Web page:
$2 million grant boosts GFN’s global mission
The Global FoodBanking Network Partners have been awarded $2 million to pilot new technologies with the aim of combatting global food insecurity.
A total of $2 million has been awarded to the Global FoodBanking Network (GFN) and four of its partner foodbanks to pilot new programmes and technologies in an effort to increase access and availability of food around the world.
The funds were separated into $500,000 donations were awarded to ABACO Bancos de Alimentos de Colombia, Leket Israel, Red de Alimentos Chile, and Red Argentina de Bancos de Alimentos.
The donations were given as part of Citi Foundation’s Global Innovation Challenge – an initiative that has reportedly provided $25 million to 50 community organisations working to improve food security and strengthen the financial health of low-income families and communities around the world.
“We are deeply grateful to the Citi Foundation for this support of GFN and our food bank partners. This generous grant will help serve more communities, reach more people, and support innovative, community-led solutions to the very real food systems challenges the world faces today,” said Lisa Moon, President and CEO of The Global FoodBanking Network.
“GFN works around the world to support newly established food banks to get food where it is needed most. These funds will enhance the ability of our food bank partners to develop new approaches that in total will help millions of people who are facing hunger worldwide,” continued Moon.
The GFN has said that the grant funds will allow it and its partners to start or quickly scale specific, locally led solutions tailored to individual communities, with a goal of getting more food to where it is needed, to reduce food loss and waste, and ultimately create stronger, more resilient communities.
Asociación de Bancos de Alimentos de Colombia (ABACO) is seeking to improve access and availability of food in 92 indigenous communities in the La Guajira region through its Food for All program. The initiative will help establish local, community-led stores, community gardens, animal husbandry programs, and artisan markets. There is also an aim to provide more traditional food distribution and education programmes.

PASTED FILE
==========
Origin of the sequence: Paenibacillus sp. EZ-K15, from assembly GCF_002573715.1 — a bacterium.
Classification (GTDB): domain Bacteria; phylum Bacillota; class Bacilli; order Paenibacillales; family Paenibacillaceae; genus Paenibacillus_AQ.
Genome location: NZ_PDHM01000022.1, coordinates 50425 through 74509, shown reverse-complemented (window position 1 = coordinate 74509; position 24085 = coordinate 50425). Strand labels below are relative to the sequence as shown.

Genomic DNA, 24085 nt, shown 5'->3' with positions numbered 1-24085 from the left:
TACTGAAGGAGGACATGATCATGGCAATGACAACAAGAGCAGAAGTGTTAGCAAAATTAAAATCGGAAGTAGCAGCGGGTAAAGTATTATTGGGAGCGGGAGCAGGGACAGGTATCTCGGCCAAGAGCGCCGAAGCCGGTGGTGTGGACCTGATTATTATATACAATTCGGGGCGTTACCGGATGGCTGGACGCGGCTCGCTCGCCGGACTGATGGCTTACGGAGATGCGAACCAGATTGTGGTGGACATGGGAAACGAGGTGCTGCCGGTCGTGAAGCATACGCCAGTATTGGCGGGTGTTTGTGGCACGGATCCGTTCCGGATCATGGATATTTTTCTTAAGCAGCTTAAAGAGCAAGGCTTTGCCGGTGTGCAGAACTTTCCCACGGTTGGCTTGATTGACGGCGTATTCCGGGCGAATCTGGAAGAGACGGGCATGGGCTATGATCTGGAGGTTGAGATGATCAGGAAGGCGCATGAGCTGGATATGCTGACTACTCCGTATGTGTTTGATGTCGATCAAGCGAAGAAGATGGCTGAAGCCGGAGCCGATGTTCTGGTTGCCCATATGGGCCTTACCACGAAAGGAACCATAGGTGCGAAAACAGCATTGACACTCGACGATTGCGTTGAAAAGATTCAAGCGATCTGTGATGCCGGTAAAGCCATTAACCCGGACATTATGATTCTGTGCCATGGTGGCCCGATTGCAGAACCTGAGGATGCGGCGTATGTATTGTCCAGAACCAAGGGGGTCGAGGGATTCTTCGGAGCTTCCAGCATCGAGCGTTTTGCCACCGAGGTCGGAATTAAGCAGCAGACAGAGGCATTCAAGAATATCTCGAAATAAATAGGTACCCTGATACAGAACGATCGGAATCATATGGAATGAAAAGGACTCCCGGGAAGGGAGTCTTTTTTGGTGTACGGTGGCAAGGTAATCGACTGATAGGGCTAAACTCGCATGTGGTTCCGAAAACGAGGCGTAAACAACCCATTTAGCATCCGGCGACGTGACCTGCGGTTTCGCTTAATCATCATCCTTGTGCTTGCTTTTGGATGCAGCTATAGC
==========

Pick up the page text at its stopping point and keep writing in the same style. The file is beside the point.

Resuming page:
In Argentina, the funding will support members of the Red Argentina de Bancos de Alimentos (REDBdA)’s network of food banks through its Less Waste, More Nutrition project, with the goal of increasing the volume of high nutritional value food that is recovered and distributed to a population suffering from widespread food insecurity. By the end of 2025, the project will reportedly allow REDBdA food banks to distribute 21 million kilograms of food, contributing improving the nutrition of more than one million people.
Meanwhile Chile’s Red de Alimentos’ Red Virtual Directa programme aims to harness new technologies to mitigate food loss and waste. Through this technology-driven food assistance program, Red de Alimentos will be supporting the community’s most vulnerable individuals by recovering and distributing surplus food from local hotels, restaurants, and casinos and redirecting it to local vulnerable and underserved populations throughout Chile.
In addition, Leket Israel is piloting a mobile grocery truck project to collect surplus farm produce and deliver it to remote and underserved communities in the country.
The Global FoodBanking Network’s grant funds will help expand its Food Bank Accelerator program, which works directly with newly established food banks, providing financial resources, technical support and mentoring to help the food banks expand their reach to feed more people and provide more advanced services directly to their communities.